TL;DR

In A Public Domain List of Adjectives we found about how you can get some words out of Dwarf Fortress. Now let’s turn all of that in a JSON file.

What word types are available?

The file in Dwarf Fortress has a regular shape, like this:

language_words

[OBJECT:LANGUAGE]

[WORD:ABBEY]
	[NOUN:abbey:abbeys]
		[FRONT_COMPOUND_NOUN_SING]
		[REAR_COMPOUND_NOUN_SING]
		[THE_NOUN_SING]
		[REAR_COMPOUND_NOUN_PLUR]
...
        [ADJ:ace]
                [ADJ_DIST:1]
                [FRONT_COMPOUND_ADJ]
                [THE_COMPOUND_ADJ]
...
        [VERB:act:acts:acted:acted:acting]
                [STANDARD_VERB]
...
        [PREFIX:after]
                [FRONT_COMPOUND_PREFIX]
                [THE_COMPOUND_PREFIX]

So, it seems that:

  • interesting stuff is inside bracket pairs;
  • word types appear first, followed by a colon (e.g. NOUN, VERB, …)
  • there is other stuff matching this pattern (e.g. WORD and PREFIX).

Let’s do some Perl magic to extract all candidates:

$ perl <language_words.txt \
   -E '$/=undef; $_=<>; $x{$_}=1 for m{\G.*?\[(\w+):.*?\]}gmxs; say for keys %x'
VERB
PREFIX
OBJECT
ADJ_DIST
WORD
NOUN
ADJ

A little breakdown:

  • $/=undef turns on slurp mode, i.e. all the input file (language_word.txt, provided as standard input) is read in one single string;
  • $_=<> reads the whole file into Perl’s topic variable, i.e. the variable where most operators apply in lack of an explicit variable;
  • the match m{\G...}gmxs is a global match (modifier g) to catch all stuff that is enclosed in brackets and has at least one colon character inside;
  • the match being global, it returns all the matching captures in list context, so we iterate over it with for and set a flag in hash %x (with $x{$_}=1 for m{...}gmxs)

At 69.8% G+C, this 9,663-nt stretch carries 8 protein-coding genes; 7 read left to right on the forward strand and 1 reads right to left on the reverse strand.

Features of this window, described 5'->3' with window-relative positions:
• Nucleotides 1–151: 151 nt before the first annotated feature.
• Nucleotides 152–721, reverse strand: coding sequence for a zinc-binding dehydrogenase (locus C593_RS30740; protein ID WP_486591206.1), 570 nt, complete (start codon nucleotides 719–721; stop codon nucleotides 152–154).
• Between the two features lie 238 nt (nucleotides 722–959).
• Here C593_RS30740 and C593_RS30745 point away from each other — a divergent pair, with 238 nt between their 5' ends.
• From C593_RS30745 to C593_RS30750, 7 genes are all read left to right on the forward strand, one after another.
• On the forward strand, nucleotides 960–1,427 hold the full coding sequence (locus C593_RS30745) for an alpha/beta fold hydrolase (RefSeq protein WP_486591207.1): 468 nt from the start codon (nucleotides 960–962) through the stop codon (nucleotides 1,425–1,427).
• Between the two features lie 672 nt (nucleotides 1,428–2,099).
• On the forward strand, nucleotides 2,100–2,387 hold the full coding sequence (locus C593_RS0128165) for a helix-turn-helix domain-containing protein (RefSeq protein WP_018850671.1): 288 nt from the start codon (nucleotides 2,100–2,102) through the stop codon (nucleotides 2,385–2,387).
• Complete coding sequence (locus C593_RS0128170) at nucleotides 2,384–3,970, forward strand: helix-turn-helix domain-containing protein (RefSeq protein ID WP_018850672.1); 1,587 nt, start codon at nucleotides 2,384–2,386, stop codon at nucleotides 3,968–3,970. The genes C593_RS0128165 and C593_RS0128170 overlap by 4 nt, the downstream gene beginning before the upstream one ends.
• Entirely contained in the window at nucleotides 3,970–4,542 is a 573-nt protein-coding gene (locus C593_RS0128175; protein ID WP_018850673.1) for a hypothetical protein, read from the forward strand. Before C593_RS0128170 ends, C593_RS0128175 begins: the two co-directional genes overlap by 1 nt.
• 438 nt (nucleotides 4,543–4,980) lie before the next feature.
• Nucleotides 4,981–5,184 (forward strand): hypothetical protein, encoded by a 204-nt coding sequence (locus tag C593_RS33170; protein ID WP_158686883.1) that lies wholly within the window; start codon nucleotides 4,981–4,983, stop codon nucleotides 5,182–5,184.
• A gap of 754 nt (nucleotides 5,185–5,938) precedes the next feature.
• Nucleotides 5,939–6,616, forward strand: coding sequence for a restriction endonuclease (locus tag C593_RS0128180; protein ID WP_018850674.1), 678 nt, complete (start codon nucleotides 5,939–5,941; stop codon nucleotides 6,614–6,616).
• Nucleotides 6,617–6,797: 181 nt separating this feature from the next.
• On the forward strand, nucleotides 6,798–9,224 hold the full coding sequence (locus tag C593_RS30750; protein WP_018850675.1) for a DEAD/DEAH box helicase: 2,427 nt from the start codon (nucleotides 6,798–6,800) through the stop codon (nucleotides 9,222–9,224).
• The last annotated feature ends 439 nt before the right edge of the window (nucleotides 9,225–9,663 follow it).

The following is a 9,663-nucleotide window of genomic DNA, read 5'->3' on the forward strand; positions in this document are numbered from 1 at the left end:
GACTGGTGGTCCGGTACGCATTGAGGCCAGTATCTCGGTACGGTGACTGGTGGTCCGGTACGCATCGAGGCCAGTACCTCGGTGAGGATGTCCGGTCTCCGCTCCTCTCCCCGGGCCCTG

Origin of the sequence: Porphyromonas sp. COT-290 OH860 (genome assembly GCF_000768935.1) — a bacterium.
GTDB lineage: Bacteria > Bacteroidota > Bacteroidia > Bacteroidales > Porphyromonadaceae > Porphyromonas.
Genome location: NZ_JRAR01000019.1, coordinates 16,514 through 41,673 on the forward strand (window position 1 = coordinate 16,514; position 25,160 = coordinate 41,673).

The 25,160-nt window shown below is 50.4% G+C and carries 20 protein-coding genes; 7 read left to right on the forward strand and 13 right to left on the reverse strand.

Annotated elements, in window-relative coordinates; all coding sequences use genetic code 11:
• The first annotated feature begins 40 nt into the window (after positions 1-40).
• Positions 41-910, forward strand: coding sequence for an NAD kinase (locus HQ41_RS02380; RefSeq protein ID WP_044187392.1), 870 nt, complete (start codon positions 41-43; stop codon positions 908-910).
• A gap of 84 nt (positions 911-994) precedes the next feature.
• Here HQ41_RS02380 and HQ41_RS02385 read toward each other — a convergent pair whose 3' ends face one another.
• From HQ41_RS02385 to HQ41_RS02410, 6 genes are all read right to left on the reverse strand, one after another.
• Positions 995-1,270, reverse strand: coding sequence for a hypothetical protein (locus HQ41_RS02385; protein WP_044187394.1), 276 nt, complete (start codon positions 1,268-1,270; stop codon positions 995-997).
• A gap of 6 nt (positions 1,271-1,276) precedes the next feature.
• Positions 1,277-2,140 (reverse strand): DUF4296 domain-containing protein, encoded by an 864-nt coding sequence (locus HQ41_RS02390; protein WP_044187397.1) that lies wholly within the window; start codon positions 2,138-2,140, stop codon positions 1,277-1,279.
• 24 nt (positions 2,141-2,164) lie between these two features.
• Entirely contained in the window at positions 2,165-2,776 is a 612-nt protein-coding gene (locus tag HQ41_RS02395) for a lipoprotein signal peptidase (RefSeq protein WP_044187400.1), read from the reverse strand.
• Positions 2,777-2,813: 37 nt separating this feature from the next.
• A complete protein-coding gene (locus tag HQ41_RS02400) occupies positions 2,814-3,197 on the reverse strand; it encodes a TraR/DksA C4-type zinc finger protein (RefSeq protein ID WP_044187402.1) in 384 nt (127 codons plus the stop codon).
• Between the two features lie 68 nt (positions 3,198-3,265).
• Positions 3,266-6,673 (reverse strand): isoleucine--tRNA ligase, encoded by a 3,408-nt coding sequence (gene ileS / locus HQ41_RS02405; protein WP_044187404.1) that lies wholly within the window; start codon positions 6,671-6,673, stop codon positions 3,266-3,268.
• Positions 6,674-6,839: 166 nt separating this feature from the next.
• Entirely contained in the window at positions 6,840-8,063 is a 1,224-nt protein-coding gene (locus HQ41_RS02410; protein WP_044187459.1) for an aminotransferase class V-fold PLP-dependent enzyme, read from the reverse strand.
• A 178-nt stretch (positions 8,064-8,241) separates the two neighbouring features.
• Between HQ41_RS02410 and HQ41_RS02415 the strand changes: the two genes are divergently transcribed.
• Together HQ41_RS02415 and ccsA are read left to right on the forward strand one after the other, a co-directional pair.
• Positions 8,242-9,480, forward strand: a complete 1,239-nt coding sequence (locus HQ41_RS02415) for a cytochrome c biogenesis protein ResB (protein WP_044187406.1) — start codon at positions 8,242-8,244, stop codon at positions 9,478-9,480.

• last, we print out all the collected keys.

Looking at the output list, I’d bet on VERB, NOUN, and ADJ as our targets.

Turn that into JSON

It’s time to take a closer look at the different word types:

  • ADJ always include one item, so that’s it. We will just put that as a string, inside an array;
  • NOUN always includes two items, possibly empty, the first one being the singular form and the other one the plural form;
  • VERB is the more complicated, with five parts: present, present (third person), past, past participle, ing form.

Time to code:

There’s also a local version, as usual.

Slurping the input data has no mysteries for us (line 8).

When matching the data with modifier g, Perl happily goes through all matches. In this case, we have two capturing groups, one for the type and one for its payload, which will end up filling array @pairs in this order (i.e. type, payload, type, payload, …).

The main loop iterates until there are items in @pairs, extracting two items at each round and putting them into $type and $payload respectively (line 13). The rest of the loop is pretty straighforward: depending on the $type, a different part of the collecting hash is populated.

Last, we leverage JSON::PP to print out the collected data as JSON.

So…

… we now have our public domain word list, in JSON format. Do you want a version available as of release 0.44.12 of Dwarf Fortress? Be my guest and find it here: words as json. In case you’re wondering yes, it has been pretty-printed using jq 😅.